1955 Patricia Hennessey Berlo Marie A. Bertrand Janet Condrey Beyer Patricia O’Donnell Brady Elizabeth Fahey Cahill Marjorie Leary Canniff Rita Farina Cannistraro Maureen Donnelly Carlson Dorothea Murphy Collins Joan Casey Courtemanche Elizabeth Burke Crehan Mary Rowan Curtin Claire Houle Davis Ann Gallagher Deignan Carol Conroy Doherty Nancy Sullivan Durkin Margot O’Meara Egan M. Patricia Fallon Marguerite T. Flavin Alma Cauley Fredey

10/19/12 4:51 PM

1956 Patricia Sullivan Brown Jane Murphy Burger Mary Rose Campbell F Margaret Grant Casper Lorraine Talamona Celi Claire Flynn Cisternelli Patricia Wittick Coburn Carol Bonner Connell Marilyn Curley Daley Marie McLaughlin Dick Carolyn Ambrose Donovan Geraldine Dowd Driscoll Jane Gallogly Dunn Margaret Austin Faneuf Marjorie O’Neill Ferren Joanne Moloney Fiske Mary-Alice Powers Garmer Frances Foley Hassett Maryann Welch Hawkins Elizabeth Keane Hayes Joyce Dunn Higgins Mary Keelan Hubbard Mary T. Keenan Patricia Turner Kelley Jane Nyhan Kelly Mary Anne Kent Virginia Clark Kristo Grace Foley LaDue Rosemary Porter Lucas Frances Heron March Joananne Argus Marshall Adrienne Dillon Mattaliano Ann Tracy McCarthy Margaret Casey Mulcahy Mary Lou Rawson T TRusTee

31409p26-47.indd 33

F FORmeR TRusTee

Ann Marie Healy Sawyer Carole Settana Scollins Mary Queeney Shinney Patricia Limerick Skelly Beatrice Pattavina Sloan Anne Greaney Susina Joanne Hines Talbot Anne Henry Thompson Elizabeth Shelbourne Titterton Elizabeth Furze Trask Kathleen O’Rourke Valente Ann Flaherty Walsh Marie Vasaturo White Dolores Gargaro Wilson Dorothy Harrington Winrow Participation: 60.2% All Giving: $26,702.01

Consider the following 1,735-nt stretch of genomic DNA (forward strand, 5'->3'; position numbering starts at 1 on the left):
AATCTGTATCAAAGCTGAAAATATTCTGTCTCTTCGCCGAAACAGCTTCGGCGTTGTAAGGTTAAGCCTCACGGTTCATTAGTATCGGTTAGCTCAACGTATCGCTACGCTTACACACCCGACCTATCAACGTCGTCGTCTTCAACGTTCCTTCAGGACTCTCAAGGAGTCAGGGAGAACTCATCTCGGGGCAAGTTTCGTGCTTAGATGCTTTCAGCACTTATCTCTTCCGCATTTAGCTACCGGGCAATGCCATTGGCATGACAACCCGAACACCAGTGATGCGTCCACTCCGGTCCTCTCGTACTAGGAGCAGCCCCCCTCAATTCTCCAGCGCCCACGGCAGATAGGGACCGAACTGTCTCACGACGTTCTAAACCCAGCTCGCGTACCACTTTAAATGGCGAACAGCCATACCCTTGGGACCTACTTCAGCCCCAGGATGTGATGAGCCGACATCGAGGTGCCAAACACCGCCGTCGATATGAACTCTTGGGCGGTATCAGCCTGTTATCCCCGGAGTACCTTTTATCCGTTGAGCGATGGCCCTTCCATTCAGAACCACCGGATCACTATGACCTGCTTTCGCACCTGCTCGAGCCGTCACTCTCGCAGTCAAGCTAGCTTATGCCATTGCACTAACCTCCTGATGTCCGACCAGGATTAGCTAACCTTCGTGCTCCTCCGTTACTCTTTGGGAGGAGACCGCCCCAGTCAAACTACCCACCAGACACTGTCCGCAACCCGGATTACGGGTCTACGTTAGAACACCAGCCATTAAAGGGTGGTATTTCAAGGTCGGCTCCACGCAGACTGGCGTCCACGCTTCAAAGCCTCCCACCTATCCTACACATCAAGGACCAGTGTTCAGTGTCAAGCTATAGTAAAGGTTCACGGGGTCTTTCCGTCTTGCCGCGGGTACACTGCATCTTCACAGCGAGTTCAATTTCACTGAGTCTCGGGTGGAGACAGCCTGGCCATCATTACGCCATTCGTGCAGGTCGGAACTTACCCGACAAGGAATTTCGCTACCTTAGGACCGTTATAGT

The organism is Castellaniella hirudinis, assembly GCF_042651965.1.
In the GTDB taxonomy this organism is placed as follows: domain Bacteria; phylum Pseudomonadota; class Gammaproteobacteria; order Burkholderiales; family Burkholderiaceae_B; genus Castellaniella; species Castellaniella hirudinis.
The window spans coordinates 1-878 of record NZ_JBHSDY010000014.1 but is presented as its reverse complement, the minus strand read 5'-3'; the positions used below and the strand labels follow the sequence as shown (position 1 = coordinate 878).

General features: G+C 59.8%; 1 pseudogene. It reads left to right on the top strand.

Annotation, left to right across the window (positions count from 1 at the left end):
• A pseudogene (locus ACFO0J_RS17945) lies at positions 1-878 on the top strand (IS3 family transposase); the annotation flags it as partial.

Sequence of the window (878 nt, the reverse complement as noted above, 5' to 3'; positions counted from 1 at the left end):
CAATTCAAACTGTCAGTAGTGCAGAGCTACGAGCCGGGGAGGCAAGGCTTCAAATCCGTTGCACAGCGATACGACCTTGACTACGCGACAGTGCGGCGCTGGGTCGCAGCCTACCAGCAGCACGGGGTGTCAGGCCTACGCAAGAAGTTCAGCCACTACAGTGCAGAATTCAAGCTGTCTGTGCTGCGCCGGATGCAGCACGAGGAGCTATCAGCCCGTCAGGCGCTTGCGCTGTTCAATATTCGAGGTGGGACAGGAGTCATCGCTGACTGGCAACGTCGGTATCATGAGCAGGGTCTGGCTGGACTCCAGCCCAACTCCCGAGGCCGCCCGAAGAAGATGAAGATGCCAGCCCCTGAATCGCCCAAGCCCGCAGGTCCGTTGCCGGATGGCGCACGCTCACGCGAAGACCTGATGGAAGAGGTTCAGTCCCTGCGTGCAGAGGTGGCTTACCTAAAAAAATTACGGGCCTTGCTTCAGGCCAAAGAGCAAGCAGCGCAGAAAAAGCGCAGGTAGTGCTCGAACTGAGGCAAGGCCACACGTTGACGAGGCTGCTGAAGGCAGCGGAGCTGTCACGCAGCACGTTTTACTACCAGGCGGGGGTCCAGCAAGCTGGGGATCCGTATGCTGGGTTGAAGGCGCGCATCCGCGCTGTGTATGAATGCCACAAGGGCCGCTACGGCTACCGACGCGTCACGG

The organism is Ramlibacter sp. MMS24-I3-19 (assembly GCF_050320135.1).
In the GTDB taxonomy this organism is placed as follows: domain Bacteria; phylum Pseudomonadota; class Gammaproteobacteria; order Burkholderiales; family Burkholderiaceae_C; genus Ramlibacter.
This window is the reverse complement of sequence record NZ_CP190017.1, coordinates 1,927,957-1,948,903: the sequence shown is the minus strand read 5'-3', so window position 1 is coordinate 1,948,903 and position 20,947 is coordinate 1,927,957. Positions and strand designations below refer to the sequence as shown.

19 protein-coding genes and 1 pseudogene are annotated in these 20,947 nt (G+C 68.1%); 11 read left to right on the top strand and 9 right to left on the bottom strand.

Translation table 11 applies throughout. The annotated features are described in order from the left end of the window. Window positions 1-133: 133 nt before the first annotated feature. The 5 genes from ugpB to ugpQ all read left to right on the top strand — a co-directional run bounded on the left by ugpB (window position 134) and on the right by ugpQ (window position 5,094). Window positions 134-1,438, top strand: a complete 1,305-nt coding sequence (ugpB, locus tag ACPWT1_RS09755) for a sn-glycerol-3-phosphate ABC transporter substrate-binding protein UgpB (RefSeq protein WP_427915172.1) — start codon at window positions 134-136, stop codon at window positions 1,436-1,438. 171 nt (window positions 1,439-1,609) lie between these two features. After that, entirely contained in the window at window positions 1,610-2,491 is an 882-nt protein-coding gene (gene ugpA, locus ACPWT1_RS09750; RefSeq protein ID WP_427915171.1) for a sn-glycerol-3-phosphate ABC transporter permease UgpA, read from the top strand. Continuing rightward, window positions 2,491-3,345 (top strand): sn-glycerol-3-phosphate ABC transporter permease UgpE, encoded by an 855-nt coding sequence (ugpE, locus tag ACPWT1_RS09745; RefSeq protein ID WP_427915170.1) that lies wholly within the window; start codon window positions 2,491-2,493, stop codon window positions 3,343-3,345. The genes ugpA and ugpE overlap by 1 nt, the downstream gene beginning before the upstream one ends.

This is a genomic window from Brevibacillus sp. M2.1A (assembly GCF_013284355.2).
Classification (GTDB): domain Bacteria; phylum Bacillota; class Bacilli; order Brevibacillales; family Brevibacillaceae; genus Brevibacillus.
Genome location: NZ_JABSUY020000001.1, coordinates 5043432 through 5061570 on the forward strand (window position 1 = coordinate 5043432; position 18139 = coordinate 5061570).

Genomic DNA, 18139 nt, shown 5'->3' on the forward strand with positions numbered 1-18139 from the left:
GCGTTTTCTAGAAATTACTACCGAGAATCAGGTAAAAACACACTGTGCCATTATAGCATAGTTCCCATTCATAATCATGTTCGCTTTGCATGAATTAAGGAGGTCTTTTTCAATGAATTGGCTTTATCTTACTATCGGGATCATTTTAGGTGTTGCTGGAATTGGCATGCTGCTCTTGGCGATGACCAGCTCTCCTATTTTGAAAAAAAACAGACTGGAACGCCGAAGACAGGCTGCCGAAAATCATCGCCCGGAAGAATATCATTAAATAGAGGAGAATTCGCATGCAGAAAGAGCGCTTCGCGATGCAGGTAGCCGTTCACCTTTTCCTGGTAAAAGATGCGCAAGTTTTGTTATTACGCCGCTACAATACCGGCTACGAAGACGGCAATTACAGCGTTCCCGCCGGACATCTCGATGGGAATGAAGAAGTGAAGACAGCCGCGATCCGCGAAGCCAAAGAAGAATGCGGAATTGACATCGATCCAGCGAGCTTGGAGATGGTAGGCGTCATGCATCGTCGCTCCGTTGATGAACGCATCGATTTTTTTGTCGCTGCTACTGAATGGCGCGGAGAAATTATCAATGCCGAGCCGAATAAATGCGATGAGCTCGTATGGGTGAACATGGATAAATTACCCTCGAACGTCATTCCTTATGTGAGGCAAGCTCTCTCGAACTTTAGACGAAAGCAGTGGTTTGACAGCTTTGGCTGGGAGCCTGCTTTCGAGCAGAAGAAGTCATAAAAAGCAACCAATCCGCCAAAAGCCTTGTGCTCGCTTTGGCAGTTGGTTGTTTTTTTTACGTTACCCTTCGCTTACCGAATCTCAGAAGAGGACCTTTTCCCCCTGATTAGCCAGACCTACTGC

1957 Anne O’Brien Ahern Virginia McGurk Baker Geraldine McCarty Ballotti Barbara Goodhue Beecy Mary Gannon Brady Catherine Stanley Buehner Ellen M. Burke Sheila Cruchley Campbell Geraldine McDonough Canning Alice Scanlon Cogliano Martha Ford Collier Nancy Cummings Collins Mildred Iantosca Costa Maureen Staunton Crowley Margaret Griffin Dion Linda Aimone Donovan Gabriella Zarotschenzeff Doyle Carol Noonan Driscoll Brenda Murphy Dugan Ann Ford Feehily Marion E. Feeney Anne Fox Fitzpatrick F Carol Young Fradette Gloria Ricker Gramaglia Mary Ann Healey-Villa Charlotte Maney Higgins Carol Hurd Green Anne McNeil Hynes Virginia Pyne Kaneb F Patricia Bracken Kilton Ruth Sanderson Kingsbury T Margaret Lamoureux Ledoux Ellen Finnegan Lehan Nancy Swendeman Loud Jane Denmark Maher Rosemary Weidner Mahoney Virginia M. McGagh Helen Graham McGonigle Elaine Govoni McLaughlin Eileen Kelly Moynihan Beverly Ambrose Murphy Claire Russell Murphy Mary McFarlin Murray Cynthia Souza Nakane Sally McDermott Nuckles Jean Volante O’Connor Elizabeth McCarthy O’Conor Marilyn Hanlon O’Leary Catherine Alemi Palmerino Constance Fontaine Perron Patricia McCarron Pettersen Janet Petty

Margaret Larner Rago Judith Lawson Selsor Mary Silvia Smith Judy A. Sughrue Katharine Hourihan Walker Mary Eagan Whittaker Elizabeth J. Wilbur Miriam Carroll Woods Participation: 57.1% All Giving: $186,920.00